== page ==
I think something I get out of de Tocqueville holds here: a democratic regime can only function if it is populated by aristocratic (in the platonic sense) souls. The latter are the only ones capable of pursuing wisdom – because of their moral rather than intellectual formation. Again, Plato thinks the process of getting a better vision of what is true is dialectical; he is just paying attention to the necessary formation that is something like the condition for the possibility of the pursuit of wisdom. Plato thinks that de Tocqueville’s idea would be impossible since Plato thinks souls will necessarily take on the character of their regime. De Tocqueville seems to think that mediating institutions (the church) could “aristocracize” souls and mitigate the damaging effects on the order of our souls that comes from living in a democracy. The authors of this piece are not, I think, taking seriously enough plato’s concern and instead seem to just assume that democratic citizens (real or ideal) will be just as capable of the pursuit of wisdom as aristocratic ones.


  4. Huenemann says:

    But then something must have gone wrong in Plato’s argument. He and Socrates lived in a democratic regime, with a brief interlude of tyranny. Their souls did not take on the form of democracy, as Plato saw it. So either Plato has the form wrong, or he’s wrong about souls taking on the form of the political regime. (Or Athens wasn’t a democracy, or Plato & Socrates did not pursue wisdom – options I take to be non-starters!)


  5. Kleiner says:

    Excellent point. Two possible issues here:
    (a) how did Socrates manage to get a philosophical soul in the first place?
    (b) Is the pursuit of wisdom viable in a democracy?

    I think the Apology is Plato’s answer to (b). Democracy hates wisdom seekers and kills them when it can. Our own democracy does not kill its philosophers, it just ignores them to death.

    But I was pushing the (a) line in my above post and you raise a really good objection against that reading — How did Socrates manage to acquire the proper formation in a democratic regime? Perhaps there are some exceptions to the rule. I am thinking of the 7th Letter, where Plato suggests that some are “naturally gifted” for philosophy. So Socrates and Plato are, perhaps, those rare souls who can be philosophical in spite of their regime because their natural gifts are so thick. This is, I suppose, one way of saying this: Plato does not have to abandon his general principle that souls will take on the character of the regime type just because there are a few exceptions. Those cases (Socrates and Plato) are, well, quite exceptional. And when those exceptional men are found in democratic societies, they do not get along very well with their regime.

    That story might hang together, but too many twists and turns?

    But for whatever problems my reading might have in explaining the real Socrates and Plato, I think it is a pretty good reading of the Republic itself. But if my reading of the Republic is wrong (that a proper formation is a prerequisite for the possibility of dialectic), then how do you read the education passages in the Republic? And how do you see those education passages pairing with the regime type discussion?

    Let me put my challenge to the article in another way: the article pretty well ignores all of the moral education that I think it absolutely essential to the pre-education of philosophers in the Republic. It assumes that democratic souls with no particular moral education (which is what happens when you live in a democracy) will just naturally desire knowledge and be capable of dialectic. Plato seems to disagree.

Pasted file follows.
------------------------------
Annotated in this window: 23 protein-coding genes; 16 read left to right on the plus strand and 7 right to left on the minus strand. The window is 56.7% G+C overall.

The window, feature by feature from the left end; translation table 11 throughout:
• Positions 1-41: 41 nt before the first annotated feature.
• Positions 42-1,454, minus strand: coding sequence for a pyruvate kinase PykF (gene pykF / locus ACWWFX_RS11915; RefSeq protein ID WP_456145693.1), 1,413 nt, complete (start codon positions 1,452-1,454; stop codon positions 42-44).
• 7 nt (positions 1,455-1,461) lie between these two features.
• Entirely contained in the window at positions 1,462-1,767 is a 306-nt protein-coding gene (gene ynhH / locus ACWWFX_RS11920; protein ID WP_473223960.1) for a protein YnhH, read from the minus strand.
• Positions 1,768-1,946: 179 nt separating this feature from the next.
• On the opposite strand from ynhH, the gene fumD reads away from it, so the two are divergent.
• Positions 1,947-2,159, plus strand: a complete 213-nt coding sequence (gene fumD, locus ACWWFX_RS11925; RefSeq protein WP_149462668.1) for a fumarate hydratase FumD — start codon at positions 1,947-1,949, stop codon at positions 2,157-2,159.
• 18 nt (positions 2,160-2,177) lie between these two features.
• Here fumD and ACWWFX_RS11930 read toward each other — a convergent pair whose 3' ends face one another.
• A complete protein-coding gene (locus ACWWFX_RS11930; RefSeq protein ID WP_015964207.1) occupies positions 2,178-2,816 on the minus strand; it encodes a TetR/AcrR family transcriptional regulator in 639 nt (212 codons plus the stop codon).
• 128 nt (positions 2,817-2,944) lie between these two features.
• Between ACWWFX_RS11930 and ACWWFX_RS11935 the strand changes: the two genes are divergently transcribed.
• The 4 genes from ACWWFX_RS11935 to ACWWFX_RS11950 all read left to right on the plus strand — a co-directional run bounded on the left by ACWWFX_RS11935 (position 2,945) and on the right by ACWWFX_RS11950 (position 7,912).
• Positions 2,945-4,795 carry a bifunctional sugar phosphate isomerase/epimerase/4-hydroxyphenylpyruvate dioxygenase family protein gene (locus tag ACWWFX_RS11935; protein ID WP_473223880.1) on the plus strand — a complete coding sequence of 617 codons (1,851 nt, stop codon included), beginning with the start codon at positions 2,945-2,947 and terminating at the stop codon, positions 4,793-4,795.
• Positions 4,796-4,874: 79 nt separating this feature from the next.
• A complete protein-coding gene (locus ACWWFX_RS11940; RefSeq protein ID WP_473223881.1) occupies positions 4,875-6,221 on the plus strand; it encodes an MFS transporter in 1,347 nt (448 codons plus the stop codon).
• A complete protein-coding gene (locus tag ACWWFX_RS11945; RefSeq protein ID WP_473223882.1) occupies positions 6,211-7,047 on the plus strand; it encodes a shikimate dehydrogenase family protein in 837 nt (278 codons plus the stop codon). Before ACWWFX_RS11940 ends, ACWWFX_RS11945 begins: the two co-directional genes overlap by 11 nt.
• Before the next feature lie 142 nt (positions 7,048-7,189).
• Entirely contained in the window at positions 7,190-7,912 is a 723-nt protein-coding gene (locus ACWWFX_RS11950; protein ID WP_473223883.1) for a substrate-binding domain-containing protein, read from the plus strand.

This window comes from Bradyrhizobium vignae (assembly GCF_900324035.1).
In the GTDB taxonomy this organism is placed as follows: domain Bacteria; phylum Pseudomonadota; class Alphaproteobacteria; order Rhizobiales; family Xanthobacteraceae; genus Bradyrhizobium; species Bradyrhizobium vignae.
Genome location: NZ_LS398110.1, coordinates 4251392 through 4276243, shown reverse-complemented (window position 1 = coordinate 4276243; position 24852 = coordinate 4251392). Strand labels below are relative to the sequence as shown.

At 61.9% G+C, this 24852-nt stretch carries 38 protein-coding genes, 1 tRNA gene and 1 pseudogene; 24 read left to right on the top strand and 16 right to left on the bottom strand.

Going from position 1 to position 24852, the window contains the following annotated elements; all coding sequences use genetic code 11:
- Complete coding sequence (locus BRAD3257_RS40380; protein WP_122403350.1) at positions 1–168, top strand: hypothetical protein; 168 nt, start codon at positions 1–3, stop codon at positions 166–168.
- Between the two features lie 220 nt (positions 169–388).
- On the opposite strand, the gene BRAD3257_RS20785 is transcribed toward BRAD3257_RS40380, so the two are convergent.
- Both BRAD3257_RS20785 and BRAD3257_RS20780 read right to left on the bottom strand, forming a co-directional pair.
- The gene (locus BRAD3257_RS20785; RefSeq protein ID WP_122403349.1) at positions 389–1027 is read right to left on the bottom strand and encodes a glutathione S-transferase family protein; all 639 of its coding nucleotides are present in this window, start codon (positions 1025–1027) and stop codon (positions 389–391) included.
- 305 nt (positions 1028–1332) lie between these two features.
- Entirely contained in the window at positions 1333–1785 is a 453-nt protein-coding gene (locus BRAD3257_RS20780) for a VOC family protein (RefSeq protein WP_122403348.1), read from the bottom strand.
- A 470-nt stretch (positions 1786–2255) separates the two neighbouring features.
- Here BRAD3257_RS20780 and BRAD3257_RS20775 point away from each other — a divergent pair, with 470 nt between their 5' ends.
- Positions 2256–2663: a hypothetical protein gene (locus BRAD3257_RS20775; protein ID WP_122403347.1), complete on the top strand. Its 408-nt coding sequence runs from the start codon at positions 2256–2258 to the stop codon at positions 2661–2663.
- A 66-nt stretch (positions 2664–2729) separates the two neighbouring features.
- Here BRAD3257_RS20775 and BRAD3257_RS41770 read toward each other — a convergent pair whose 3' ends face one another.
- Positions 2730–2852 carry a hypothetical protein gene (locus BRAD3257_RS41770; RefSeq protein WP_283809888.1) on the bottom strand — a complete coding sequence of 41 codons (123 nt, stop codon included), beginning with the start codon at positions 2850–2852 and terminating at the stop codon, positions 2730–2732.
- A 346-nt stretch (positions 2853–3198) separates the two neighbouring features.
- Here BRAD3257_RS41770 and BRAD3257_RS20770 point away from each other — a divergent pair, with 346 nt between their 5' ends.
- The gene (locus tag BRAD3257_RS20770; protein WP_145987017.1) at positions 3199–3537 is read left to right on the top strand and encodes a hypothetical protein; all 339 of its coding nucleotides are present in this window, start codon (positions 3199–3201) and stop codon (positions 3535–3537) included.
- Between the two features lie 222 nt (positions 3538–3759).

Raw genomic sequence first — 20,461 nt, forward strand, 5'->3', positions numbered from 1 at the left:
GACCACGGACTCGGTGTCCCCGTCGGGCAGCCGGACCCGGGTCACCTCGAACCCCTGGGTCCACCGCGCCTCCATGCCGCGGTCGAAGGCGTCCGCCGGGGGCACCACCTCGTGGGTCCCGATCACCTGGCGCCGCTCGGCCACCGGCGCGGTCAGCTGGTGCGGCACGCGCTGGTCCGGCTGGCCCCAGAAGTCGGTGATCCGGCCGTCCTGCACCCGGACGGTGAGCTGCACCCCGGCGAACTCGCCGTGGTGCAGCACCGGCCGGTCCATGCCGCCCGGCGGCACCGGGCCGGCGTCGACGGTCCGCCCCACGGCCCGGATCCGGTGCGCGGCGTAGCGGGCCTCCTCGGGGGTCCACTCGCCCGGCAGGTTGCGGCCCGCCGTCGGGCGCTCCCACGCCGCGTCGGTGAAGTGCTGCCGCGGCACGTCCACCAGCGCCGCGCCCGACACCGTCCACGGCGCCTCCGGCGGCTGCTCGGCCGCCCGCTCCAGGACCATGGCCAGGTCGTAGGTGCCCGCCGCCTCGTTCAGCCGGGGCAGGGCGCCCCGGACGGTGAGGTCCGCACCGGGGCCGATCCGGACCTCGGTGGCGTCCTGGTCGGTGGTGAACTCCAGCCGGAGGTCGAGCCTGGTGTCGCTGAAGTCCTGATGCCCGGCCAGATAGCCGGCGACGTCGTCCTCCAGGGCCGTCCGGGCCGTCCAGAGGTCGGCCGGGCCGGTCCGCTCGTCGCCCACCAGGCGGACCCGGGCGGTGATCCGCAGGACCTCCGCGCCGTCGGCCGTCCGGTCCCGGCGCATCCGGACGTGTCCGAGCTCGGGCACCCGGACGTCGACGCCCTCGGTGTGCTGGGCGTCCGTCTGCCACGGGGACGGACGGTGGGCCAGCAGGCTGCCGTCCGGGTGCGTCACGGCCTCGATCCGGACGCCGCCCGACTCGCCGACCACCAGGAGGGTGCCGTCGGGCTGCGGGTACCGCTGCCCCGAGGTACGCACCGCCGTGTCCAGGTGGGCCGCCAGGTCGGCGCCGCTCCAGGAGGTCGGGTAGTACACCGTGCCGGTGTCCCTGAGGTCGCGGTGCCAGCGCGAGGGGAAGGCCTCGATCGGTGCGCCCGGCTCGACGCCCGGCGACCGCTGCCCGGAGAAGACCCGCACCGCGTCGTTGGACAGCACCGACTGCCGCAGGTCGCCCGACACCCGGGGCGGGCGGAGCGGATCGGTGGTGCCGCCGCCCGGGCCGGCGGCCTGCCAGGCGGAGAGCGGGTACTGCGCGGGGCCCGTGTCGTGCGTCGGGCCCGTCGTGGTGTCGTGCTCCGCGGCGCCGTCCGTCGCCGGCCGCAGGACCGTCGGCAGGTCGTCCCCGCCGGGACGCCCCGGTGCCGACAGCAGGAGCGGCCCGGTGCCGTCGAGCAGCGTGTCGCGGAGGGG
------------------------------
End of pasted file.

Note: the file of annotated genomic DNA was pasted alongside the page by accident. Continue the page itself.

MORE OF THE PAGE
But, you might respond, isn’t Aristotle right when he says “all men by nature desire to understand”? Isn’t that natural impulse sufficient? Well, I think Aristotle is right and I think Plato would agree. But one lesson from both the Republic and the Nicomachean Ethics is that nature needs the help of culture (education, formation, the law) in order to move from potency to actuality. The article really does not address these “pre-philosophical” training issues.


  6. Huenemann says:

    This is an interesting case of figuring out the dialectic. The authors wish to dispute Plato’s conclusion that (in short) democracy fails because people are silly. They don’t deny that people are in fact silly, but they assert that, contra Plato, democracy can coax them out of their silliness, if the democracy is configured correctly. Your objection, I think, is that the authors are not buying into enough of Plato’s theory – they need to pay attention to his account of how souls are formed, how children are reared, etc. And once they do, then they will not be able to launch their alternative. You might rightly say: the Republic is one long argument, and you can’t simply reject the conclusion without making the effort of identifying which premise is false. They might say: in Plato’s basic line of thought there’s something clearly true and something clearly false, and we want to sort that out, ignoring the book-length argument that leads to that conclusion, and instead assuming a basic framework for thinking about humans and politics that is plausible today.

    It seems to me your approach is right if what we want to do is understand Plato, or determine precisely where we get of his bus. The authors’ approach is right if we’re more interested in defending the value of democracy from a basic objection that has been voiced by several thinkers, including Plato (but Plato’s role here becomes more incidental).


    • Kleiner says: